It is not the professional part of the job that is at question here, though. If David Hill wishes to get involved in local democracy, he should (1) move here so that he is eligible to stand and to vote; he should (2) put himself forward and see what the good burghers of Guildford actually think of him; he should (3) earn sufficient respect to be voted as party leader of the majority party so that he can (4) become the leader of the council.
Let all of the councillors have their say. Let them all provide strong and free representation of those who entrusted them with their votes. No-one should be disenfranchising whole sections of the Borough. Not the party political system, not the Executive Committee and, most definitely, not the Chief Executive.
* I have been asked to remove this reference as some instances have been agreed as misunderstandings – my own experience is very mixed (for example, as of 14th May and as far as I can tell, I have not yet received a reply to or acknowledgement of my email to him of 27th April).
Letter to Guildford Dragon
The travesty of the conflicting interests of the Borough Council when it comes to deciding how much of the gross capital receipts should be commuted for s106 and s278 agreements for highways improvements is that we have no traffic study or long term plan against which to measure the appropriateness of any allocation.
Indeed, Waitrose themselves (in the form of their traffic engineer at the exhibition at the Guildhall on Friday 20th) acknowledged that their modelling, based on a generic traffic modelling system, only analysed the traffic impact of their proposals on the York Road roundabout and York Road itself.
Continue reading 120421 Waitrose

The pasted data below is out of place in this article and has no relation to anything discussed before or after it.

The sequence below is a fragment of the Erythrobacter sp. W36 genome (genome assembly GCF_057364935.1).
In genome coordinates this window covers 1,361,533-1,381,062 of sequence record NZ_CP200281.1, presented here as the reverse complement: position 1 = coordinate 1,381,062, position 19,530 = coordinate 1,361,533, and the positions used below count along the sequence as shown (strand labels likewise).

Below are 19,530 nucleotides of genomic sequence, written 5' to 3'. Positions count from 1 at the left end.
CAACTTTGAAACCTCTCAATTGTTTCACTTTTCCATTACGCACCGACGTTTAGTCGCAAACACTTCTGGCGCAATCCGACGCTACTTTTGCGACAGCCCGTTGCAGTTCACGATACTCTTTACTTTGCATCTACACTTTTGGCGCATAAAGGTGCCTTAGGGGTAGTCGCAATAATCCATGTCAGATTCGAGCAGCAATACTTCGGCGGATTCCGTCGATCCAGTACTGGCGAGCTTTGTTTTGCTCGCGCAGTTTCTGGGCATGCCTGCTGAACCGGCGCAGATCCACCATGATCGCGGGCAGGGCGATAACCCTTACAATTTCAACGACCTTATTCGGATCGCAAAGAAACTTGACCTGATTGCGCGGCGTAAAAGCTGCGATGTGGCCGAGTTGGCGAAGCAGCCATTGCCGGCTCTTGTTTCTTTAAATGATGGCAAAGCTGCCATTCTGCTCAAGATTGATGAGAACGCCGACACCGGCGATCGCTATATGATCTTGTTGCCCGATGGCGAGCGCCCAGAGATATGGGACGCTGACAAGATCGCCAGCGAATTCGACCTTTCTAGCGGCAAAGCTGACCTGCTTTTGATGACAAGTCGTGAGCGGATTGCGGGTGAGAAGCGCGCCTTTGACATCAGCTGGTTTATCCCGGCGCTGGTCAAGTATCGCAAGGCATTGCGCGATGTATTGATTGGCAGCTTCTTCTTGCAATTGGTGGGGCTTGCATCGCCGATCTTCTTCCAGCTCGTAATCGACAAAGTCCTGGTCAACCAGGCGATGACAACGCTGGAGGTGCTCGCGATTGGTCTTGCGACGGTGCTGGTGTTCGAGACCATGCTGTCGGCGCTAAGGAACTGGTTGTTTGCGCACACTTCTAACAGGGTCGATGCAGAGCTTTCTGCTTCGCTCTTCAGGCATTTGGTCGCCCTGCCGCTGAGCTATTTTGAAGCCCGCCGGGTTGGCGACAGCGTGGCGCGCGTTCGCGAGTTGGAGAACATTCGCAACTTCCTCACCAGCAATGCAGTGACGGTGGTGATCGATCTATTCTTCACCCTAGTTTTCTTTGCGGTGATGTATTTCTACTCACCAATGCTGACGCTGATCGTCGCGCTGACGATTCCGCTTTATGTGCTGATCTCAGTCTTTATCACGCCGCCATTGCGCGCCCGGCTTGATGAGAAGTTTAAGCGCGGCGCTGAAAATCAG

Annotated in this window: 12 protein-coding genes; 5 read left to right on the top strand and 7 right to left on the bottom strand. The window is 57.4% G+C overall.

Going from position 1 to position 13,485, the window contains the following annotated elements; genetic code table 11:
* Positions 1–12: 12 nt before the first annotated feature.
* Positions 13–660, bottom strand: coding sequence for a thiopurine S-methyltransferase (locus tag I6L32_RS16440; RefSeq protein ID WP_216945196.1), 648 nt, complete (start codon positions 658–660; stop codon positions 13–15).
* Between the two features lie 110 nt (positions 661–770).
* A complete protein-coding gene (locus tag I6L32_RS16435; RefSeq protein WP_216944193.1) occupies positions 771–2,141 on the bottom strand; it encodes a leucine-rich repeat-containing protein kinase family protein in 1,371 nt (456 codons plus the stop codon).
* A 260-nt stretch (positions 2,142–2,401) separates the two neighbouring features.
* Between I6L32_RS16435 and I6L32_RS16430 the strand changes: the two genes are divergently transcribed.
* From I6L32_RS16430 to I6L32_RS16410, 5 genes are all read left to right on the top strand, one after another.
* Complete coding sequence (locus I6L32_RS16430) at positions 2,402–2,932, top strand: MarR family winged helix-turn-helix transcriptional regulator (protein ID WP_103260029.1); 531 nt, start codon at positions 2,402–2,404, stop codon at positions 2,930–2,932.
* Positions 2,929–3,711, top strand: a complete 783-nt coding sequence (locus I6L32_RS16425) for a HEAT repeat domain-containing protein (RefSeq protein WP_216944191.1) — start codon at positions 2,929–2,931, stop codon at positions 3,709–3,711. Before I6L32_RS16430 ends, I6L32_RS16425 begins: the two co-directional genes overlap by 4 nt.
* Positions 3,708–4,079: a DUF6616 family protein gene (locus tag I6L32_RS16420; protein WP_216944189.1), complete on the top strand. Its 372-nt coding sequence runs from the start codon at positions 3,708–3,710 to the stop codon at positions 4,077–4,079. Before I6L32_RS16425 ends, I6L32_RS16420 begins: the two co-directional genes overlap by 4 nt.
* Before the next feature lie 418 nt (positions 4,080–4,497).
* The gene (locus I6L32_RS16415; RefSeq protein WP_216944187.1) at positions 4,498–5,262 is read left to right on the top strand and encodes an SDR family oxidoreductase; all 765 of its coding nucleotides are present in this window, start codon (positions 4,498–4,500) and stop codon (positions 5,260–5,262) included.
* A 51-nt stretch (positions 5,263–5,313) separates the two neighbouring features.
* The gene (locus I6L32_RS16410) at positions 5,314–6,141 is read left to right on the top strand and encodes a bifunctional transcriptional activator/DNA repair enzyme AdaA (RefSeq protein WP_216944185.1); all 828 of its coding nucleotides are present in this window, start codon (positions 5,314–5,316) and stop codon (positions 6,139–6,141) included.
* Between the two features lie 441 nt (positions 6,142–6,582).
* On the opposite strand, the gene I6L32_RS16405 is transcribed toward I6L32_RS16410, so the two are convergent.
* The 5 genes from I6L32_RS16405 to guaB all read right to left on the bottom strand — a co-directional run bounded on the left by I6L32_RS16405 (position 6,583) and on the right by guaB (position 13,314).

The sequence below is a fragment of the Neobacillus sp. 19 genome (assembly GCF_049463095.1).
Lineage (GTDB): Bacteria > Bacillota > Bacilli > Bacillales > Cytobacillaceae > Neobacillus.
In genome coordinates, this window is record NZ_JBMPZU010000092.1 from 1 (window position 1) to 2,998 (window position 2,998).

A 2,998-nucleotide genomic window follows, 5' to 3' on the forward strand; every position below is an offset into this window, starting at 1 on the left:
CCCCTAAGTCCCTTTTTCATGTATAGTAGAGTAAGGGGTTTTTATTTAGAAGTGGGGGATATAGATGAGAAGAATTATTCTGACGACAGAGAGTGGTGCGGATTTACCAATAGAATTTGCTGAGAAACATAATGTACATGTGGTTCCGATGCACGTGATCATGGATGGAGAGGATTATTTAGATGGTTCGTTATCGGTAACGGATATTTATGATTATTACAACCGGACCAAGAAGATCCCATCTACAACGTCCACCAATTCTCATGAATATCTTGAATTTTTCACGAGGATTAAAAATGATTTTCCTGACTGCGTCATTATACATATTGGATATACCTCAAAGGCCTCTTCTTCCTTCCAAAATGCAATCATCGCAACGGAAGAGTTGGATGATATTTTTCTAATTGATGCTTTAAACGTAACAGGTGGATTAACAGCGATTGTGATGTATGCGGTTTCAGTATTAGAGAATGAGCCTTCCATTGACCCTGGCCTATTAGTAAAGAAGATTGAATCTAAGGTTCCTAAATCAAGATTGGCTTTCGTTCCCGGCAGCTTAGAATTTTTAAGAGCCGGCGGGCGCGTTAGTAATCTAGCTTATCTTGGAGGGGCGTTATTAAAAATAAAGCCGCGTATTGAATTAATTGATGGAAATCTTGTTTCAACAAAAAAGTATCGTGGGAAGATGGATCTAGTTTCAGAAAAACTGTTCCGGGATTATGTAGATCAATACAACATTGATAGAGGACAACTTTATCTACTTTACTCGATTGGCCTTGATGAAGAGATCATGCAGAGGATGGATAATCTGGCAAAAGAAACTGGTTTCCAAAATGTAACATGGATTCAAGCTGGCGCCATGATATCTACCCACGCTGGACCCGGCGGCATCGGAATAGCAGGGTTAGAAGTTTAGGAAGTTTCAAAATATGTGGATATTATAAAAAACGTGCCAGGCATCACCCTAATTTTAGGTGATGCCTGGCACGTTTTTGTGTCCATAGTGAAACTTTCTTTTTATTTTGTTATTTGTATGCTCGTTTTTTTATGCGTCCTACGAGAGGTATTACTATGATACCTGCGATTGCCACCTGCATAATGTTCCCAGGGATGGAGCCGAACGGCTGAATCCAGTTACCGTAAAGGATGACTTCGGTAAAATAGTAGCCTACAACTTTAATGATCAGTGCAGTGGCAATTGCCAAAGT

Letter to Guildford Dragon
Guildford desperately needs to address its traffic congestion (clearly confirmed by the meeting of 150 to 200 people on 21st March launching the Guildford Vision Group) and to create a vision for a better town to meet the needs of all its stakeholders.
The Council’s Draft Town Centre Masterplan, with minimal consultation over the busy Christmas period, has been widely criticised as “woeful”, “badly researched”, “lacking any vision” and “fundamentally flawed” – mainly because it did nothing to address congestion and the impact of traffic routes on pedestrian access between the station, the town, the river and elsewhere.
Perhaps having a plan approved by a Council Executive I have previously criticised for its lack of transparency, is more about selling off Council-owned (actually our) town centre sites, and triggering quick-fix solutions such as the Bedford Road bus station idea and the Waitrose supermarket land sale! (For those unaware, a sale of the Bellerby Theatre and surrounding land to Waitrose has been rushed through before the Council even had the chance to grant itself planning permission – although it did publish a planning brief to convert less lucrative residential use to a ‘preferred’ supermarket use without any reference to traffic generation or solutions).
Continue reading 120413 Master Plan